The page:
LEVERAGE....Matt Yglesias approvingly notes something that Hank Paulson said today:
We need to get to the place in this country where no institution is too big or too interconnected to fail.
Hmmm. Is this even possible? Trying to regulate leverage is hard enough, but trying to directly regulate size and "interconnectedness"? Do we really want to do that?
Take AIG, for example. Was the problem that AIG was too big? Not really. The vast bulk of its business, after all, was in ordinary state-regulated insurance lines that weren't causing any problems. Their famous CDS losses were concentrated exclusively in the AIG Financial Products division in London, which employed a grand total of 377 people. The problem wasn't so much that AIG itself was too big, but that they allowed a small division to run amok.
(It's true that there's an indirect sense in which AIG's size allowed them to get into so much trouble: namely that CDS buyers trusted AIG's AAA rating so much that they didn't require them to post collateral. But that's pretty indirect.)
Beyond that, there's another problem: the world needs big banks. Large multinational corporations just aren't going to do their banking at a small community credit union, after all. They want to deal with a big money center bank that has plenty of lending capacity, expertise in a wide variety of areas, and branches around the world. You just won't find that in a small bank.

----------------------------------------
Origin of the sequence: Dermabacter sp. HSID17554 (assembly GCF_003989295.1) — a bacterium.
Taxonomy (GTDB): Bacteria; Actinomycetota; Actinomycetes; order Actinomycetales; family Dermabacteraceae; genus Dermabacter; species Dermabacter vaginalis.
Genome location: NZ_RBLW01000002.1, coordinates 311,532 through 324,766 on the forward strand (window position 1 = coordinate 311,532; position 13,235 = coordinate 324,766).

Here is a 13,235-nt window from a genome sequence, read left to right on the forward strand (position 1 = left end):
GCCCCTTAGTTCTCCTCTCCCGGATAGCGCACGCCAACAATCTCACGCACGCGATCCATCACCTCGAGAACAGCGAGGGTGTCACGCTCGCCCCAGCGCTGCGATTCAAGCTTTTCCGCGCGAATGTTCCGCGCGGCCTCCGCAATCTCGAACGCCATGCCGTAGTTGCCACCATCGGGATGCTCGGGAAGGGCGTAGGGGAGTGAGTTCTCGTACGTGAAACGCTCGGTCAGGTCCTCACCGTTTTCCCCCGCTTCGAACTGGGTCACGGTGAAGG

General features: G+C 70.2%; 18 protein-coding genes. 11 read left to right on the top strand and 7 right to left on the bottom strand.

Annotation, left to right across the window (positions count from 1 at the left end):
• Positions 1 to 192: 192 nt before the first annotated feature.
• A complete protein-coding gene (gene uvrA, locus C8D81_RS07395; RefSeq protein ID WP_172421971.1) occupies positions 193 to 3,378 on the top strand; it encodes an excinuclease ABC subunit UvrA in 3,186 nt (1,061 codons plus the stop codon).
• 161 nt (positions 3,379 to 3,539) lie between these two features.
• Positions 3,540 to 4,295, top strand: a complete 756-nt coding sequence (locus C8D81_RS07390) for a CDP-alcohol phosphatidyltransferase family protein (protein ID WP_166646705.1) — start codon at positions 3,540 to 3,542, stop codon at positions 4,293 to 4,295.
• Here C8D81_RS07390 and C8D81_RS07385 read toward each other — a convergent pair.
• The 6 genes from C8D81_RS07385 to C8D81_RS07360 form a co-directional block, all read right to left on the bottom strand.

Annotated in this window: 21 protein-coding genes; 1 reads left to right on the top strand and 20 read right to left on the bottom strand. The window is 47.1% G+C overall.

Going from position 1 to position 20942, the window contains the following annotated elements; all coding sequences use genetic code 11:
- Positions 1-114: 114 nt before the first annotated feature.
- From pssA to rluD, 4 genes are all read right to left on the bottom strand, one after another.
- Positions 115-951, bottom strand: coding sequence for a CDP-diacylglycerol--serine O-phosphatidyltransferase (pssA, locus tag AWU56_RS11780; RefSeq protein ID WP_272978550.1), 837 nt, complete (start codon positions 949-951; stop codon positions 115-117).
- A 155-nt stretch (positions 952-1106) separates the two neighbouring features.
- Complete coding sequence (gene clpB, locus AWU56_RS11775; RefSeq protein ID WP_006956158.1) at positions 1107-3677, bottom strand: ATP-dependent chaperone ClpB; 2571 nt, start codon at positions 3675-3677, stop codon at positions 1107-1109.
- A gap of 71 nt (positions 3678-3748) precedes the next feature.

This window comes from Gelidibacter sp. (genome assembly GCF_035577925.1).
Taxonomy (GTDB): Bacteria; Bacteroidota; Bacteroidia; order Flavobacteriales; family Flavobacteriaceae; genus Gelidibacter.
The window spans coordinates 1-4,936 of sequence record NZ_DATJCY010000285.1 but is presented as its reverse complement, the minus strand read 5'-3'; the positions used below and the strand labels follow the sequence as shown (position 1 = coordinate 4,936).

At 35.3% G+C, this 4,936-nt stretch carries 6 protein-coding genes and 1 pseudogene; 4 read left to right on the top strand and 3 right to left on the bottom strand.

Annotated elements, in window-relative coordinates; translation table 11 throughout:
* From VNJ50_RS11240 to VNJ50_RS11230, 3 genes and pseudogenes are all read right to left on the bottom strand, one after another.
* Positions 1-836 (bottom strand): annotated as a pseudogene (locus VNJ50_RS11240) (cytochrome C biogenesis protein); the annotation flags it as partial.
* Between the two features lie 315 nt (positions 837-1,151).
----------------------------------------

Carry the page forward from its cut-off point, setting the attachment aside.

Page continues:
And then there's the interconnectedness problem. Bear Stearns wasn't really all that big (a fraction the size of Citibank, for example), but the Fed rescued them because they were afraid of cascading counterparty risk if they failed. Later they let Lehman Brothers fail, and they discovered that their fears were well founded. But how do you regulate that?
The modern world is a big place, and there's no way to turn back the clock. Big corporations and big banks are here to stay, whether we like it or not. Frankly, Paulson sounds to me like he's trying to mouth some feel-good words that he knows will never be taken seriously but make him look like he's getting tough on Wall Street. I'm not buying it. For my money, I keep coming back to the same thing: leverage, leverage, leverage. The key is to regulate leverage to reasonable levels and to regulate it everywhere. If it walks like a bank and quacks like a bank, then it's a bank and its leverage ratios should be regulated. That's what will keep banks from being too big to fail in the future, and this time around we shouldn't allow Congress or the SEC to toss off a few bland platitudes and then do nothing serious about it. Leverage is where the action is.